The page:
E-money Licence Changes
Recent new financial services legislation in the UK has led to the Financial Conduct Authority (FCA) introducing a Payments Systems Regulator from April 2014. The ECB, and the European Commission are also proposing ways to regulate and police the whole e-money arena, as are the international card schemes. The FCA is now also starting to review and audit the e-money licences they have granted previously and for observance with ALL regulations and also best-practices.
We believe that the FCA have seen that the governance of payment systems, including e-money issuers, is a difficult and continuous task and needs several layers of supervision and oversight in the way that other payment methods have already established (e.g. through the regulations of the international card schemes).
As an e-money licence holder, there is a legal obligation to ensure that your organisation and all of its agents, including passport holders are fully conversant with and engaged in all due diligence in customer selection and identification, transaction/
One of the main legislative hurdles is in meeting the requirements of the Money Laundering regulations for all countries in which an e-money licence holder, and its agents and Passport Holders, operate. Not doing 'what is right' by the European Money Laundering directives is the quickest way of losing money, being fined, suffering crippling bad media attention, or losing a market - or a full e-money licence (which will happen when firms are properly reviewed). Our experiences are that regulators are unforgiving and do not 'give time to correct' matters, but equally that regulators are slow to act, and slow to catch on until things are far too late.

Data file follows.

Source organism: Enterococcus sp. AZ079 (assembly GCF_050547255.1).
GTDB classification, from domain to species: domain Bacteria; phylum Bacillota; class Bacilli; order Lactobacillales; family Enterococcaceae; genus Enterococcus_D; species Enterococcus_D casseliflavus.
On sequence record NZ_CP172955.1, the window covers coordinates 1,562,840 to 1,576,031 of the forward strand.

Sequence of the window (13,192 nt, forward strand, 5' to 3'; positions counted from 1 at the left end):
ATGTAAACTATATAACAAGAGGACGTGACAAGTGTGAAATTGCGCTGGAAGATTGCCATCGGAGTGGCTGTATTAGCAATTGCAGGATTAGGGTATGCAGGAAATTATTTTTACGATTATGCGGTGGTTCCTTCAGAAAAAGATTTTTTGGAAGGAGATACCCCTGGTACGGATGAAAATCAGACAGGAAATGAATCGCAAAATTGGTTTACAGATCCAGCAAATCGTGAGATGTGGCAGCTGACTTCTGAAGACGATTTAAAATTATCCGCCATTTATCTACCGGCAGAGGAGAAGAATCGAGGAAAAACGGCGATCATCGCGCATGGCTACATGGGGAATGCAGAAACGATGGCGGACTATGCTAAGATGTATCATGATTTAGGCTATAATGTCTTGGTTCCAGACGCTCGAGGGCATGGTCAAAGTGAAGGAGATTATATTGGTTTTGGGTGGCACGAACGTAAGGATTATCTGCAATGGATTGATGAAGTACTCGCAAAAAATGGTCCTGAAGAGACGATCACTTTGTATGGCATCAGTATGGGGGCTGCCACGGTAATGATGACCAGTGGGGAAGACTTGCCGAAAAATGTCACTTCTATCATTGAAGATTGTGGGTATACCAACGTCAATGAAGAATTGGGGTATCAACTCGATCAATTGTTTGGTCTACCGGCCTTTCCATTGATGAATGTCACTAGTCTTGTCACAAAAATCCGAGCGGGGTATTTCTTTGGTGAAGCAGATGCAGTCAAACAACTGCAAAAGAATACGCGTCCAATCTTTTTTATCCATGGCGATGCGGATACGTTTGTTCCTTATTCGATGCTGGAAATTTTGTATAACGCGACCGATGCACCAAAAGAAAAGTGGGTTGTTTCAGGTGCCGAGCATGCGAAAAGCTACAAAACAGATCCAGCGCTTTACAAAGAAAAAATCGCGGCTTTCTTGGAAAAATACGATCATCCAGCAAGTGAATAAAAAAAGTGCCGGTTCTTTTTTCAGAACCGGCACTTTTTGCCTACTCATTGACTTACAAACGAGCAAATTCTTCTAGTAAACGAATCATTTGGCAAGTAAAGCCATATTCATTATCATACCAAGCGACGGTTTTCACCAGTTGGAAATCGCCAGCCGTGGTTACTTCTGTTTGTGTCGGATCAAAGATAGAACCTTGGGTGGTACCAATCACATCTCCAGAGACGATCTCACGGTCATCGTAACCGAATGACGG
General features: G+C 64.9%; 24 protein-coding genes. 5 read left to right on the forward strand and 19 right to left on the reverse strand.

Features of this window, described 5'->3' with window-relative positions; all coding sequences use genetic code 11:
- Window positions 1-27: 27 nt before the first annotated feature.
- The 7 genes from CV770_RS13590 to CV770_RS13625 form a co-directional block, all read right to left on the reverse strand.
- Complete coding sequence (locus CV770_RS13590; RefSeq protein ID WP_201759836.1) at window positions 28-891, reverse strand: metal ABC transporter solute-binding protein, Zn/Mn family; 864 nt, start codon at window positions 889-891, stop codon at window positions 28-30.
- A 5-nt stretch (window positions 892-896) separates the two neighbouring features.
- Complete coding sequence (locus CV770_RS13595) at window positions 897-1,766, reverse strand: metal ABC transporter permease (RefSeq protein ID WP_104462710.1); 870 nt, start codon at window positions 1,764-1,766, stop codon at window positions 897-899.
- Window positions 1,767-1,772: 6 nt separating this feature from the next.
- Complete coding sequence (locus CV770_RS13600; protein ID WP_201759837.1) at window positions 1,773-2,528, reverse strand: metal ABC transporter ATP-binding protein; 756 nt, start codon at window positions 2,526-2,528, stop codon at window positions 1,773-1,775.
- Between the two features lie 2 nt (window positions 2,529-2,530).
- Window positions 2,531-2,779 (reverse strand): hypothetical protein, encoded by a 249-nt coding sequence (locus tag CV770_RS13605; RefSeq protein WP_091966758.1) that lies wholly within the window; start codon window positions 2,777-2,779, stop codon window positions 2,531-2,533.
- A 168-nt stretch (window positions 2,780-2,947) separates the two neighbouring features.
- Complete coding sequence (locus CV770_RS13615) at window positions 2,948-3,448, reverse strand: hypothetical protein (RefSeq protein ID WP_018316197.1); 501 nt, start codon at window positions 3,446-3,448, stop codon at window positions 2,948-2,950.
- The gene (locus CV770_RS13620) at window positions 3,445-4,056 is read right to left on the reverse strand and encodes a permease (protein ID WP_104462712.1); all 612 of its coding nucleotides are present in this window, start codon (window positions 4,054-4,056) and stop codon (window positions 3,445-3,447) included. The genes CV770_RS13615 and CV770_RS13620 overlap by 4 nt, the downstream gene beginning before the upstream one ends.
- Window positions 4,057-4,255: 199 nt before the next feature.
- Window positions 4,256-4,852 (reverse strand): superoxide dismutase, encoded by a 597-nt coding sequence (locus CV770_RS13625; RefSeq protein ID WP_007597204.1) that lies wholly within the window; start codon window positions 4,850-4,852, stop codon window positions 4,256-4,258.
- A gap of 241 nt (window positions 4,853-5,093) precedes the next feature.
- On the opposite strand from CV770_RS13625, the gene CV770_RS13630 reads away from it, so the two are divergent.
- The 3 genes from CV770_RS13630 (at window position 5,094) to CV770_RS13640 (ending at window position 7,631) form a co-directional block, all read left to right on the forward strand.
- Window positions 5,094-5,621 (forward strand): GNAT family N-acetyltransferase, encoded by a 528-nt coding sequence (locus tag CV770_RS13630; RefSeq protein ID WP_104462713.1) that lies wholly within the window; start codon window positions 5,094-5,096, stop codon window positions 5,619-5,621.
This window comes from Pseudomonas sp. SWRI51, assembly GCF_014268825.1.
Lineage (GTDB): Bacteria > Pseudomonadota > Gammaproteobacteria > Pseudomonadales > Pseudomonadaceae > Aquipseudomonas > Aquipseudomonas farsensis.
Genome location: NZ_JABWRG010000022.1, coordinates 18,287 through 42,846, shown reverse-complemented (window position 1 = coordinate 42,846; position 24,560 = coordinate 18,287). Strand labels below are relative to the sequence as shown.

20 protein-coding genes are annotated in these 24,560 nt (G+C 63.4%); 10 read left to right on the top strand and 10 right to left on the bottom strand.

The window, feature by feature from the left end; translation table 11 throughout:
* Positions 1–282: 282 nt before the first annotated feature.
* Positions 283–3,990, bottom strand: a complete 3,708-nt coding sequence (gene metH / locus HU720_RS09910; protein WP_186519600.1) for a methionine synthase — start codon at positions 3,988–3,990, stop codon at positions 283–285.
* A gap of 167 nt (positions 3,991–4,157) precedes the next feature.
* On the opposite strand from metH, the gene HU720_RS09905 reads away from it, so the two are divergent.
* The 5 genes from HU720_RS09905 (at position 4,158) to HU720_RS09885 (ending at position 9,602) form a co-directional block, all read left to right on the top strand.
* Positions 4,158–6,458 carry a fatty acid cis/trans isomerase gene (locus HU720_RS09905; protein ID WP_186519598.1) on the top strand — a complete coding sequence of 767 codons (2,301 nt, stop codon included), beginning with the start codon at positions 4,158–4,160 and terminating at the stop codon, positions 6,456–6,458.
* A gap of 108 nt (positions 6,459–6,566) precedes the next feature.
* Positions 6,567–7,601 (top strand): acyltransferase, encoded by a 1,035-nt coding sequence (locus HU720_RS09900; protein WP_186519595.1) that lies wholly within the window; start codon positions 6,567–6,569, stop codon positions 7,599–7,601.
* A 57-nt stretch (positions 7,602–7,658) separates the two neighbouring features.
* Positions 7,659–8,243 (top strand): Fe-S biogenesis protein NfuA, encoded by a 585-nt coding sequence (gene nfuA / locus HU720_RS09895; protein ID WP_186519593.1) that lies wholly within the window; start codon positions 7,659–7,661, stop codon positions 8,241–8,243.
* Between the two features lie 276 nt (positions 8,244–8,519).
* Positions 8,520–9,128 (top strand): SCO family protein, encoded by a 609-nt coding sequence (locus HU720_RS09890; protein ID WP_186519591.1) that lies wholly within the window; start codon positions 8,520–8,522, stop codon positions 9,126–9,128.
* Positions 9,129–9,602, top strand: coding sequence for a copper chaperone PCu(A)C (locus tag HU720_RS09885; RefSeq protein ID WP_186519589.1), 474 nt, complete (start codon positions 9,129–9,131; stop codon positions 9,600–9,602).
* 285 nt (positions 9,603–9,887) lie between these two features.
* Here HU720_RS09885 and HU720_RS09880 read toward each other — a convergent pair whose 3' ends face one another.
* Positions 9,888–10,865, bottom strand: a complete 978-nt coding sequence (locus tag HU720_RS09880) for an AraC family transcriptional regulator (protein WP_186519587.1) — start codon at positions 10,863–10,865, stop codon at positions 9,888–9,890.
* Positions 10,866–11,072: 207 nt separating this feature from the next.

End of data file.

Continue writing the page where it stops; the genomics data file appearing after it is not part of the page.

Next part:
In advance of the FCA performing its own validation on individual license holders (and making high profile examples of those who are not fully compliant), all e-money licence holders need to:
A. Make sure that all their processes, operations and compliance teams are all fully observant of all applicable regulatory requirements, laws and best practices.
B. Make sure that they are confident that their third party agents are ALL also fully compliant?
The first steps are to ensure that e-money licence holders:
1. Determining their current state of preparedness and identify areas for attention and action before the FCA (or other e-money licence granter) requests an onsite review of its business.
2. Review the state of compliance and preparedness of all third party agents or passport-licencees and that they report to you on their level of compliance as it is the principal e-money licence holder that is liable in every way.
3. Co-ordinate its efforts with any international card scheme processing involvement that it has.
Will the FCA 'yield the big whip'? YES - absolutely, but the big question is whether they start doing so now, or whether they will wait until they have 'egg all over their faces'.
RISKSILL - compliance risks
At Riskskill.com the team there, helps businesses avoid €multi-million fines and embarrassing brand damaging mistakes from regulatory non-compliance and process and regulatory mistakes. We also help clear up the mess when we are called in later in the process. But we prefer to help business make sure that none of this ever happens because of strong 'bullet-proof' processes, procedures and management. For more information visit http://www.riskskill.com/